Wave action leads to the formation of many features along the coast. Some of these coastal features are formed as a result of erosion by waves whereas others are formed by the deposition of material along the coast by waves. Let us examine these coastal features in turn.
Coastal Features formed by Wave Erosion
Cliffs and wave-cut platforms
A cliff is defined as a steep rock face. Where marine erosion is powerful, the coastline is eroded to form a cliff. Erosion is concentrated at sea level. A notch is cut in the rock at the level where wave attack is concentrated. When the notch is cut too far, the area above this notch collapses forming a cliff.
The process of erosion continues and the cliff retreats further and further back. As the cliff retreats, a flat area which is exposed at low tide is left at its base. This feature is known as a wave-cut platform. Watch the video below which explains how wave cut platforms are formed.
Headlands and bays
In some places, there are alternating bands softer and harder rock along the coastline. As waves attack and erode the coastline, areas with softer rock will be eroded faster than areas with more resistant rock. Over time, the bands of softer rock will be worn back forming bays. A bay is an inlet along the shoreline of a body of water. The bands of more resistant rock will be left jutting out into the sea as headlands. The video below shows how headlands and bays are formed.
Caves, arches and stacks
The rocks along the coast may contain joints, fissures or other weaknesses. These can be enlarged by wave action, eventually forming a cave.
If a cave is formed in an exposed headland, it may be enlarged until it runs right through this headland. The resulting feature is called an arch. Natural arches can be seen in the photos below.
Over time, erosion may act upon the arch, widening it until the roof collapses. The piece of rock which is left stranded away from the headland is called a stack. In the picture above, a stack can be seen next to the natural arch. The diagram below shows how caves, arches and stacks are formed.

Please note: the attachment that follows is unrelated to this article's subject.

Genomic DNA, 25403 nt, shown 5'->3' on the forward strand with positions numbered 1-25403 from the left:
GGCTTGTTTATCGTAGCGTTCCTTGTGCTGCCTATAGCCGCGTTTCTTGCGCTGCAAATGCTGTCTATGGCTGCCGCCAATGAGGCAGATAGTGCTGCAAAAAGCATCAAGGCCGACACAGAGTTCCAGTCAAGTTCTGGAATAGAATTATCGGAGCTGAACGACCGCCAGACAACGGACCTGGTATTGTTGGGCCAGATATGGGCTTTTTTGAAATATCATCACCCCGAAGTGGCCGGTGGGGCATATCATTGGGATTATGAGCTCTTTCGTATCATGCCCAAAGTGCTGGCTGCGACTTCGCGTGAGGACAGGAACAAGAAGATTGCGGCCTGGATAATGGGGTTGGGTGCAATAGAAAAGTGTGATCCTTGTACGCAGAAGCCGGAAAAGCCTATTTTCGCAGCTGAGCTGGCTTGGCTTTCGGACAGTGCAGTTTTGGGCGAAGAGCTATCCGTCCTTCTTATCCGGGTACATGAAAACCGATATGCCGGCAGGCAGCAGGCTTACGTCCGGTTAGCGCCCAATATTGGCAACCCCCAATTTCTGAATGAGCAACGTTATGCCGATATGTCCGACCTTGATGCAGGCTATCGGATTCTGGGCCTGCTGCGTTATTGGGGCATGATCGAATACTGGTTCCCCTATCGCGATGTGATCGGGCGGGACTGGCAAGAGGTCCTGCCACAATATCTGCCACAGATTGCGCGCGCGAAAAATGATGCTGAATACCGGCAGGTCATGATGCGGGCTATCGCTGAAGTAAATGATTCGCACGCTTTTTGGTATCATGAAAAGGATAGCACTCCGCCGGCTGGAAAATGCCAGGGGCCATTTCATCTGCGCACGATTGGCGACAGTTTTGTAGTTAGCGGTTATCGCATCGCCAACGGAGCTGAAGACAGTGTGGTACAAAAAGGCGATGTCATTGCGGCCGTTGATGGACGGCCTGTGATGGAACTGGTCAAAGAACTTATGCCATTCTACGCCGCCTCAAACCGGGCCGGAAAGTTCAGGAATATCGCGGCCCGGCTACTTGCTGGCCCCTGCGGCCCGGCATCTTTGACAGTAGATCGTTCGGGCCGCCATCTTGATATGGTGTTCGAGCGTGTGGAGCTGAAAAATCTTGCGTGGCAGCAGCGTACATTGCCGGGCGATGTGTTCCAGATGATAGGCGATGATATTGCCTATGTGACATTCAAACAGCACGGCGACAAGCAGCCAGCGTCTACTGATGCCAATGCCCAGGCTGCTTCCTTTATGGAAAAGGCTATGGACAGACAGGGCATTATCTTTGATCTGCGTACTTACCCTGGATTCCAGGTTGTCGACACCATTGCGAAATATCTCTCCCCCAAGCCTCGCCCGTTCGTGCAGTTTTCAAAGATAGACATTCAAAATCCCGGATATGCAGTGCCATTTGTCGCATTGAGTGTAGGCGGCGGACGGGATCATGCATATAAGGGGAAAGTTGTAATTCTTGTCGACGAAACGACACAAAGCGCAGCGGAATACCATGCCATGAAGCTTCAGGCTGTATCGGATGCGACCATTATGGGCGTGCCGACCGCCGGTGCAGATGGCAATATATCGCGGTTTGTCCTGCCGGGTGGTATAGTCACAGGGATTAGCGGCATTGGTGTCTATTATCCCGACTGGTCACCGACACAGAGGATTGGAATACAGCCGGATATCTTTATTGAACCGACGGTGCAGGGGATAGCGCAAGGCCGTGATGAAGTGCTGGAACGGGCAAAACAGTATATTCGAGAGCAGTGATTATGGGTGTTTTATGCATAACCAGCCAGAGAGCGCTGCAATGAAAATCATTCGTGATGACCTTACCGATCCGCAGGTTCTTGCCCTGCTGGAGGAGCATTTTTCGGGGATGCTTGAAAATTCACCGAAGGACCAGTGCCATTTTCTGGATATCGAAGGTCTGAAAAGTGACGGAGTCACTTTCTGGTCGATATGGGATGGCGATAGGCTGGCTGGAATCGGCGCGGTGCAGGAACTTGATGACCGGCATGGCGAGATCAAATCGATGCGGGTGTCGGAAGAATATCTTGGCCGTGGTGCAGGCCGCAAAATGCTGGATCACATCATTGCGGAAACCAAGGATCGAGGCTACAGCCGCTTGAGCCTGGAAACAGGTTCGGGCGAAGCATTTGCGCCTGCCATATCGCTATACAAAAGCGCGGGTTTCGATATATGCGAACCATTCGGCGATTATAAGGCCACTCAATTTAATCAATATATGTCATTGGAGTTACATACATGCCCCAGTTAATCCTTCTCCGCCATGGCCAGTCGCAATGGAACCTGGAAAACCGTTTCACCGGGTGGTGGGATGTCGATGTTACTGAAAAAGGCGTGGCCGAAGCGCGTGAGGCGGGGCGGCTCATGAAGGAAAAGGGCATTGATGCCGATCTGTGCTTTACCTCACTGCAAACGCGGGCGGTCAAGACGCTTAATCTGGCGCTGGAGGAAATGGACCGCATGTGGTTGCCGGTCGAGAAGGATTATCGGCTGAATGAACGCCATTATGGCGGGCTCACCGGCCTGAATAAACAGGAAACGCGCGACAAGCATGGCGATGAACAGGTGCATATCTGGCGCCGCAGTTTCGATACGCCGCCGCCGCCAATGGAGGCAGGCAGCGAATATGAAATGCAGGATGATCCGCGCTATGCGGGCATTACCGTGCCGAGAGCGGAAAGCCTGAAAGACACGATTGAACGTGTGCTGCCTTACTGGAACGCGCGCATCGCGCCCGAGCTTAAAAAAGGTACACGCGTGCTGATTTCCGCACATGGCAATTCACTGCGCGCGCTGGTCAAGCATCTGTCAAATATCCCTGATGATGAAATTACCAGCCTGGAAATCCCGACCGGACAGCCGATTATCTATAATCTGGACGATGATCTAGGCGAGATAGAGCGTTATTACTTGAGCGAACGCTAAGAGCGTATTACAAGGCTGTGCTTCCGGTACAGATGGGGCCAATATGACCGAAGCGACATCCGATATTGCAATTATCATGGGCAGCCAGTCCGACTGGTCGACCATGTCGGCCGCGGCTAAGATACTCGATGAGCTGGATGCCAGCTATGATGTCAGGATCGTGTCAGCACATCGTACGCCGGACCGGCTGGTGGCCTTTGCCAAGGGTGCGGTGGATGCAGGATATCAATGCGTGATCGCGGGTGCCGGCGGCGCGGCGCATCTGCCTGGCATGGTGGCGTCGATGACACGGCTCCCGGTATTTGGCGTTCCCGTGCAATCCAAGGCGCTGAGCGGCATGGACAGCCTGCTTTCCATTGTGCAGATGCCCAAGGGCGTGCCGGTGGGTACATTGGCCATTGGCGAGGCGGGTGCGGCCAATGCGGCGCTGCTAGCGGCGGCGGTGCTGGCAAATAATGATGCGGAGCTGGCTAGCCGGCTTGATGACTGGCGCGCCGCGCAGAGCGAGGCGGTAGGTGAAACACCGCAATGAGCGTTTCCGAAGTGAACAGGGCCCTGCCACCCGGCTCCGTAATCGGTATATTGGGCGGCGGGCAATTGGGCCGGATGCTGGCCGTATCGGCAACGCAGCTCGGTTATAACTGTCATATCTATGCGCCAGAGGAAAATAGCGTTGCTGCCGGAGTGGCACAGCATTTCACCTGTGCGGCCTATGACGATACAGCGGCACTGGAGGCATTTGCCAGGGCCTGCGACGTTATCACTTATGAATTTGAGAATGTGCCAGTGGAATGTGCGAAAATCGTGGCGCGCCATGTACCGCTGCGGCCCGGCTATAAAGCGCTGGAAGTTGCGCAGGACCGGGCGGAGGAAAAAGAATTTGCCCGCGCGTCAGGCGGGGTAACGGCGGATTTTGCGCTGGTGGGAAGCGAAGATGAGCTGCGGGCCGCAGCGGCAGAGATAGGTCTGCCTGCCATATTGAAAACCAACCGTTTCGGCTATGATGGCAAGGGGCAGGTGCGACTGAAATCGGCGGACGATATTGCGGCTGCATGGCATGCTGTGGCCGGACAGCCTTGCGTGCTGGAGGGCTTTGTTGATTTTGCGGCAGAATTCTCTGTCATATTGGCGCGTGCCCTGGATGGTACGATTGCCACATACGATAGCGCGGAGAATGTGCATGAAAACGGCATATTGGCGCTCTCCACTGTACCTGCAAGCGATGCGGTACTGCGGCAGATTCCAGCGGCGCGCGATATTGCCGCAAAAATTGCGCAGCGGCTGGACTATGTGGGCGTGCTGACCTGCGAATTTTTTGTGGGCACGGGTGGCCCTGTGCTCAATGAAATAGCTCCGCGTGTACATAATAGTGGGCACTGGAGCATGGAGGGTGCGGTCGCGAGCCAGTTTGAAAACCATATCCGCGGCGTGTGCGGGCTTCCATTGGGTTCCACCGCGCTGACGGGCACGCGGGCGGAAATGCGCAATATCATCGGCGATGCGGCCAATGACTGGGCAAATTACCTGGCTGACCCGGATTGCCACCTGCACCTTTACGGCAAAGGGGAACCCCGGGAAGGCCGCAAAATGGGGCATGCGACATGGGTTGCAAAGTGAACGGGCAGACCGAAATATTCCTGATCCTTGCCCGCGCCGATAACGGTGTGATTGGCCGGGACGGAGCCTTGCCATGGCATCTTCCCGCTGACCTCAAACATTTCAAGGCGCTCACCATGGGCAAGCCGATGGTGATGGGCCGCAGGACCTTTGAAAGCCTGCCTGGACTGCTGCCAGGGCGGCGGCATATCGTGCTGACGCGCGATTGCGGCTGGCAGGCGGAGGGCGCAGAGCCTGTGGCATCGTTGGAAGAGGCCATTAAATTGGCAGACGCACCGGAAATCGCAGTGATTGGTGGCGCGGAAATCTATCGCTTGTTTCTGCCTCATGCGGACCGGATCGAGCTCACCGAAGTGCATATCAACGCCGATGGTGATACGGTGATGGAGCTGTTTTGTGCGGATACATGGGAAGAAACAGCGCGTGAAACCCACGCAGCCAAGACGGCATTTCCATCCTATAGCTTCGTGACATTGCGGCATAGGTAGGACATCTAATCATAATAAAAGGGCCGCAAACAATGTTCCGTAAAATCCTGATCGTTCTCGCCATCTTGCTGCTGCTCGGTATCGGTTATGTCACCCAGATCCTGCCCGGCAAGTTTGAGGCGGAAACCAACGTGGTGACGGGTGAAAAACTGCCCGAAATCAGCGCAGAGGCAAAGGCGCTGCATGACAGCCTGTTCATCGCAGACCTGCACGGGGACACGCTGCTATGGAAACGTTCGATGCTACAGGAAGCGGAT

Coastal Features formed by Wave Deposition
Constructive waves deposit material on the shore. Some features formed by wave deposition are:
Beaches are the most common features formed by wave deposition. One type of beach is the bayhead beach. This type of beach is formed when waves deposit material between two headlands. The picture below shows a bayhead beach in Brazil.
These are linear deposits of material which are approximately parallel to the coast. Some are submerged whereas others appear above the waves. They may be stabilized by vegetation and grow large enough to become barrier islands.
Some features are formed by a process known as longshore drift. Therefore it is important that this process is understood. Longshore drift is the process by which material is moved along the beach by wave action. This process is responsible for forming coastal features such as spits and tombolos. The video below explains the process of longshore drift.
These are formed when material is deposited along the coastline by longshore drift. They are usually linear. They are connected to the land at one end and free at the other. Spits usually form where there is a bend on the coastline.
This is a linear deposit of material formed by longshore drift which joins an island to the mainland. The diagram below shows how tombolos are formed.
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